I am using SQL Server 2012. I created the backup (full and transaction log backup) using maintenance plan and scheduled the job using SQL Server agent.

After the success of the backup, I cannot see why the C partition on my disk is not reduced. What I know is that after the backup of logs, the disk will be reduced.

Forgive me for the ignorance but I did my search. Plus, I am coming from Oracle database background.

Is there anything wrong? Under what circumstances the disk size is not reduced after log backup?

  • Backing up the log prevents growth, but it doesn't (and shouldn't!) shrink. See dba.stackexchange.com/q/29829/1186 – Aaron Bertrand May 9 '16 at 21:08
  • Any idea, how my c drive size increased 5 GB in just a week even though there is no heavy transaction on the system? A week ago, the C drive was full, and the disk size was reduced from 234 mb as free space till 190GB as free space (after taking the backup). Now the free disk space is 185 GB. I was told that the C drive usage is reduced when the backup is taken. I am wondering If I am not taking the backup properly – Mussa May 9 '16 at 21:29
  • As a general rule of thumb for sql-server, it loves to hold any memory (RAM or Disk) it can get for as long as it can regardless if it actively uses it or not. This is actually a good thing because the thought process behind it is: If it uses it once, it will need to again. And because it already has the space reserved, it doesn't have the expensive operation of having to secure the memory again which can be very costly to do. – Eric S May 9 '16 at 21:33

Full backups have nothing to do with the size of the database files. Log backups only peripherally affect log file size. If your database is in full recovery mode then the data in the log file will remain until a log backup is taken. This means that as more data is written to the log file additional space will be required.

Think of it as a bucket. Over time water is added to the bucket. Every time you take a picture of the bucket (log backup) you can pour the water out. Regardless of how full the bucket is it remains the same size.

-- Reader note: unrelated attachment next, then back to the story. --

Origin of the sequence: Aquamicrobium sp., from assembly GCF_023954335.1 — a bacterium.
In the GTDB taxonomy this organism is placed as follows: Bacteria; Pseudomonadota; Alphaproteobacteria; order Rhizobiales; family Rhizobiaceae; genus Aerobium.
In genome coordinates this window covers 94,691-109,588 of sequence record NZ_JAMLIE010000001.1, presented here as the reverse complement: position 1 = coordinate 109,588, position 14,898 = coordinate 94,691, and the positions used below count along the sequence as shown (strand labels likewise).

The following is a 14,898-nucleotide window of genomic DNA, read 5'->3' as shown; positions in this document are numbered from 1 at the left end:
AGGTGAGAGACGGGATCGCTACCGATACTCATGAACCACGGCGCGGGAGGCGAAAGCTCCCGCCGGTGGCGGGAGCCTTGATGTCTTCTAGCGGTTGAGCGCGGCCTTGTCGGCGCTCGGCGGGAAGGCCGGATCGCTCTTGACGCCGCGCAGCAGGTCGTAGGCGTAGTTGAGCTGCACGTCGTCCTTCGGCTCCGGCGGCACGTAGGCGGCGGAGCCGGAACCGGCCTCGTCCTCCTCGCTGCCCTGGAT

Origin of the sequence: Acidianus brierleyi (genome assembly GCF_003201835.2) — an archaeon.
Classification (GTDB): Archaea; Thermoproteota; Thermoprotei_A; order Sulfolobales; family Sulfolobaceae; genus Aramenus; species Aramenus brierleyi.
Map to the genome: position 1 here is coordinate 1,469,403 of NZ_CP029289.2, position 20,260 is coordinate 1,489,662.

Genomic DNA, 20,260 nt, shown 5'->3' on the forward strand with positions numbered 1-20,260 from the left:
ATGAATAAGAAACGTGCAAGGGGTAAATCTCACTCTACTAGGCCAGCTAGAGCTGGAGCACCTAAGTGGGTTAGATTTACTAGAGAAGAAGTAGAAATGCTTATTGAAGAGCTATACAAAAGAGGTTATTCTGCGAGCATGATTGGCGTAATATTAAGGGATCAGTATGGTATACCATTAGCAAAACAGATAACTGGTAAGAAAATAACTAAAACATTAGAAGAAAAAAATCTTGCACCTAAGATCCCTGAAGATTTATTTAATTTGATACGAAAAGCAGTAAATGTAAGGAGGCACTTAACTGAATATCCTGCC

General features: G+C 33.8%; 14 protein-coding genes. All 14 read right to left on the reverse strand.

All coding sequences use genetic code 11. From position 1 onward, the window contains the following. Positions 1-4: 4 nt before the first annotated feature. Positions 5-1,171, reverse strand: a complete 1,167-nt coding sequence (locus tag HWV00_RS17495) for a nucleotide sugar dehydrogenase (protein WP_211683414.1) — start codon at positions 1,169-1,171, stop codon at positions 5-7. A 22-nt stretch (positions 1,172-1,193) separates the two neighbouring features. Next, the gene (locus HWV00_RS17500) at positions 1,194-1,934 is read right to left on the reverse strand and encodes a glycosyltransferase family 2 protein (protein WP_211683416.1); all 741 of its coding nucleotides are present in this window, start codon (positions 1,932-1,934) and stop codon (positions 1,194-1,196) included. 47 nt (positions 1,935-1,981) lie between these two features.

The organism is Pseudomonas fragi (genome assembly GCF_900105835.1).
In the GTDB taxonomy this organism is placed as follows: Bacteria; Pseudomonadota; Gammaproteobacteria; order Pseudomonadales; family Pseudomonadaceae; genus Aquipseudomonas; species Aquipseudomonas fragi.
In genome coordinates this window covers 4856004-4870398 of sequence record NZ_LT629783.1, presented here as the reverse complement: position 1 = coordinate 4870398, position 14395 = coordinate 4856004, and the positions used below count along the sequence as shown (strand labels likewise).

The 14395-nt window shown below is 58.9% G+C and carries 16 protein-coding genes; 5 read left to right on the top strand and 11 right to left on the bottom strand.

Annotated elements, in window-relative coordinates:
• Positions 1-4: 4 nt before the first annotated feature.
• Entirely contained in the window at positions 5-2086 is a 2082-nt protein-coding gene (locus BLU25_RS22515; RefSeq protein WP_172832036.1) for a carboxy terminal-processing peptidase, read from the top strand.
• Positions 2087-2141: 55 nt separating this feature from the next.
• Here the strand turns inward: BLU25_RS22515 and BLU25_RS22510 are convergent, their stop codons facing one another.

Now let's say you have a large transaction (requiring a lot of water) or you haven't been taking your log backups frequently enough. SQL wants to add water to the bucket but it's now full. You now need a bigger bucket. So SQL goes out and gets a bigger bucket. Now your bucket is larger. You take a log backup and the bucket is emptied. The bucket doesn't shrink back to it's original size. Your regular usage may now only fill a small portion of the bucket but that again doesn't affect the size of the bucket.

Note I'm way over simplifying. There are other things that can cause your bucket not to empty.

  • I can see that the transaction logs is having larger unused space after the backup. I understand what you mean by your analogy you used. But I faced this case a week ago: my c drive free space was 234 mb. After taking full and log backup, the free size of c drive became 190 gb. Now it reached 185 gb as a free size. When I take a full and log backup then it seems that the disk used space is not decreased. I am wondering if I am not taking the backup properly. – Mussa May 9 '16 at 22:01
  • Since taking a backup can't actually increase your free space I'm going to say the two aren't related. On an off guess you probably have your tempdb located on your C drive (any DBs on your C drive should be moved and particularly that one). When you re-start SQL Server tempdb will go back to it's default size (depending on what that's set as). You can look in sys.master_files for database files residing on the C drive. – Kenneth Fisher May 9 '16 at 22:18
  • Is it possible you have a shrink database step in that maintenance plan? Simply backing up will never reduce the file size as Kenneth has stated. – Chad Mattox May 9 '16 at 22:34

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